“This all sounds like a lot of work”
Understanding how to minimize the effort of making these prototypes is crucial. Investing too much work into a specific prototype can lock you into a concept too early. Exploratory prototypes should be quick to make and easy to abandon, just like sketches. Understanding the purpose of your prototype is crucial to focus your design and engineering efforts on what really matters. Do you need to evaluate a specific product feature with a specific user group, understand the social dynamics that your product could create, or create buy-in for your design within the organization? Most likely you will hear yes more than once when asking these questions, so it’s important to prioritize.
Try to follow the 80/20 rule, where 20 percent of the work gets you 80 percent of the results instead of aiming for perfection. This might mean hacking similar products instead of building something from scratch or hiding most of the technical components behind a fake wall instead of making an integrated prototype.
Create an evolving tool, not a static demo.
Setting up your prototype as a tool for evolving explorations to respond to new or refined questions allows you to quickly adjust whenever you learned something new. Especially in user testing, you want to be able to harvest all possible insights. Having designers and developers work hand in hand to create this framework and evolving experience is crucial. At Above we use different methods to ensure this flexibility, but the most important one is Wizard of Oz prototyping. Instead of hard-coding behavior, a designer puppeteers the experience in a way that feels real to the user. This allows us to adapt to changes much quicker as the ‘wizard’ can respond to the user’s expectations during the test, or changes in the testing protocol and prototype are implemented in between two tests. The required technical framework can often be leveraged to create the next iteration.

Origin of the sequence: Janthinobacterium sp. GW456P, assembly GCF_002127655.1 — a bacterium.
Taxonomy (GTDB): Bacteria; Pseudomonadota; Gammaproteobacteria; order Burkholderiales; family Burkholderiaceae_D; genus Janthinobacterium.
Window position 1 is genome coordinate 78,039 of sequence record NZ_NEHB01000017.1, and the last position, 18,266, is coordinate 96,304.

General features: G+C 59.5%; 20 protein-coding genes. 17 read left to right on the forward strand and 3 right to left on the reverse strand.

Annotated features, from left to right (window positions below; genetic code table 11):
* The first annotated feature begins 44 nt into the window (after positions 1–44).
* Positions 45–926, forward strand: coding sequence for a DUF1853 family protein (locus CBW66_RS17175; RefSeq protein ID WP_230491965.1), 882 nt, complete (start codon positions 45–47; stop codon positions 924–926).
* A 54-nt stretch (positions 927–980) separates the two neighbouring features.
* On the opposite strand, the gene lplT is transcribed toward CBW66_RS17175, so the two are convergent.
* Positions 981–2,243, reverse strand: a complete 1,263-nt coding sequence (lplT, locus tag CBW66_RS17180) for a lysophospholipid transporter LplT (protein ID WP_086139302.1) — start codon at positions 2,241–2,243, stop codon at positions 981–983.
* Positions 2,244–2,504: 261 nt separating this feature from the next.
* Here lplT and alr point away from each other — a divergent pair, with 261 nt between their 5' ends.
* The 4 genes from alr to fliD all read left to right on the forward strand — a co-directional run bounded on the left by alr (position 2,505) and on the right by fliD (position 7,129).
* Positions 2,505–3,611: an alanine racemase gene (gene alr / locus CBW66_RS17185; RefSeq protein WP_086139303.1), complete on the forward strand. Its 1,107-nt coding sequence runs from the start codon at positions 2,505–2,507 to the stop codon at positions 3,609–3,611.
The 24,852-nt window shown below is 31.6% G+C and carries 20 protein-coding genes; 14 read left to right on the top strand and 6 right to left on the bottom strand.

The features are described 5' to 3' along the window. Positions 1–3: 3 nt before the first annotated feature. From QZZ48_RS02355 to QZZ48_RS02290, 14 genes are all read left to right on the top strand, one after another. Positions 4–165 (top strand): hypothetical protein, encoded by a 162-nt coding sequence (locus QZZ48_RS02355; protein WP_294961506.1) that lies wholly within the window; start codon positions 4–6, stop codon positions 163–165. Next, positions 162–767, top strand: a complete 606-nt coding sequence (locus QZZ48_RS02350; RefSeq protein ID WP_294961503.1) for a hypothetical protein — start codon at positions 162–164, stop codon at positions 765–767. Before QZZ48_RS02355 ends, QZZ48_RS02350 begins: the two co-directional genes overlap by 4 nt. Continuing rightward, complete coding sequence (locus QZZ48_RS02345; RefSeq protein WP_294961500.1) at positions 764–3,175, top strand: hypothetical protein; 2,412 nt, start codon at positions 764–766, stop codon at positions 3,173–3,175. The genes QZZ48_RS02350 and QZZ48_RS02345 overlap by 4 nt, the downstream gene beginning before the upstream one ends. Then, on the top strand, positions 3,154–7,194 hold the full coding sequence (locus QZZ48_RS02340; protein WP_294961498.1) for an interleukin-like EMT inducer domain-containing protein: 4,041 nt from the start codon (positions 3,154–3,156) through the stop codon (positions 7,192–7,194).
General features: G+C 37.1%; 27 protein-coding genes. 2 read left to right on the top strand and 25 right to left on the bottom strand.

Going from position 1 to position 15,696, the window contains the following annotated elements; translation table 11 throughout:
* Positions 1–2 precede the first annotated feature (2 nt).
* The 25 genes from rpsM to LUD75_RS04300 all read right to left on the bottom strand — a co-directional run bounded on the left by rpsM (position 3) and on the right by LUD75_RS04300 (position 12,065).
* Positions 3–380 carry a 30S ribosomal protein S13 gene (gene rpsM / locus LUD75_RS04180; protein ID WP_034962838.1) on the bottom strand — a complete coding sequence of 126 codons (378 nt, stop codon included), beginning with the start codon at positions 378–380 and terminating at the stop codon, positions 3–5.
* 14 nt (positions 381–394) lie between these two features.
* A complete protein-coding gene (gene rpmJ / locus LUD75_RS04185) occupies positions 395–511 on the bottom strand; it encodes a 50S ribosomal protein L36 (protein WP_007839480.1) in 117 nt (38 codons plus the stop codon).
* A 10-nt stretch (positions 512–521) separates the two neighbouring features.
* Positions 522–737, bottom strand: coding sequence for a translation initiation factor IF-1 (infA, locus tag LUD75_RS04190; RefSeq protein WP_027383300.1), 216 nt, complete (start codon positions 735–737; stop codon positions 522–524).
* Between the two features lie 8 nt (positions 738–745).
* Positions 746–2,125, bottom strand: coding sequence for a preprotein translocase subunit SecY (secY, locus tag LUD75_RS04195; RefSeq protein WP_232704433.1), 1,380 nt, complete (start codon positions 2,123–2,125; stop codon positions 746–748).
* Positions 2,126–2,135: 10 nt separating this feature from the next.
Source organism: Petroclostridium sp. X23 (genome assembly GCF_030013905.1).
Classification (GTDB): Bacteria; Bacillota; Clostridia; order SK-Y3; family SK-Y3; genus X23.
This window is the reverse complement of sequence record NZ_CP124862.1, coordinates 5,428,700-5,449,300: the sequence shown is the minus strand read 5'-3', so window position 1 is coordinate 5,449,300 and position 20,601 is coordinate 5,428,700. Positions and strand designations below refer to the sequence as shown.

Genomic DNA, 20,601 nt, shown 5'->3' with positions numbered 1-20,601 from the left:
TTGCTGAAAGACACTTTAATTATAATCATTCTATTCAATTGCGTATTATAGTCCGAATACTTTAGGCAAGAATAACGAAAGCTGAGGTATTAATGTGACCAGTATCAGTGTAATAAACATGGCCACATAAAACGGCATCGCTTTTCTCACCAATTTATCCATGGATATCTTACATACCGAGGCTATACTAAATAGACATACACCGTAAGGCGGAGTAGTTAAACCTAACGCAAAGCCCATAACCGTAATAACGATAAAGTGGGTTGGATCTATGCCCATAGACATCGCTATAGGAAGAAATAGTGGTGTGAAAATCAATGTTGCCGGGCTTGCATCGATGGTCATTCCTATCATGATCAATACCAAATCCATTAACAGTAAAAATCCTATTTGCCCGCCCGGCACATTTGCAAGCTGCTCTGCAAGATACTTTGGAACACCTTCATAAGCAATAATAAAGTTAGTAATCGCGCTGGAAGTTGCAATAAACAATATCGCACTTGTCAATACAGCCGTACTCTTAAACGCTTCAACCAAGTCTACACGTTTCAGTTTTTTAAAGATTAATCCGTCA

Prototype the context, not just the product!
Incredibly important, but often overlooked, is realizing that the product is only one aspect of the experience.
Creating the appropriate context for testing prototypes is as important as the prototype itself, and should be approached with the same mentality. What are the most important social contexts for this interaction? Where would the product be located spatially? What mindset would the person be in when using this? As an example, we once created an interaction that people were delighted by, but we positioned the prototypes so the interaction was convenient to achieve. When we moved the prototypes into a more realistic position that required people to take a few steps, the former delightful experience was characterized as cumbersome. To not fall into traps like this, it’s important to collaborate with user research on these aspects to really prototype, test, and understand holistic experiences, not just products.
This is an overview of what we learned about early prototyping during the last few years at Above. We are still finding new questions, methodologies, and challenges in this way of working. Some questions we are currently exploring revolve around what constitutes a ‘successful prototype’ and how to create stimuli that is specific but still leaves room for imagination. In the future, we also want to dive deeper into the topic of prototyping context in user testing and exploring users’ expectations in co-creating sessions. If you are interested in these topics or have feedback on something we wrote, we would love to hear your thoughts!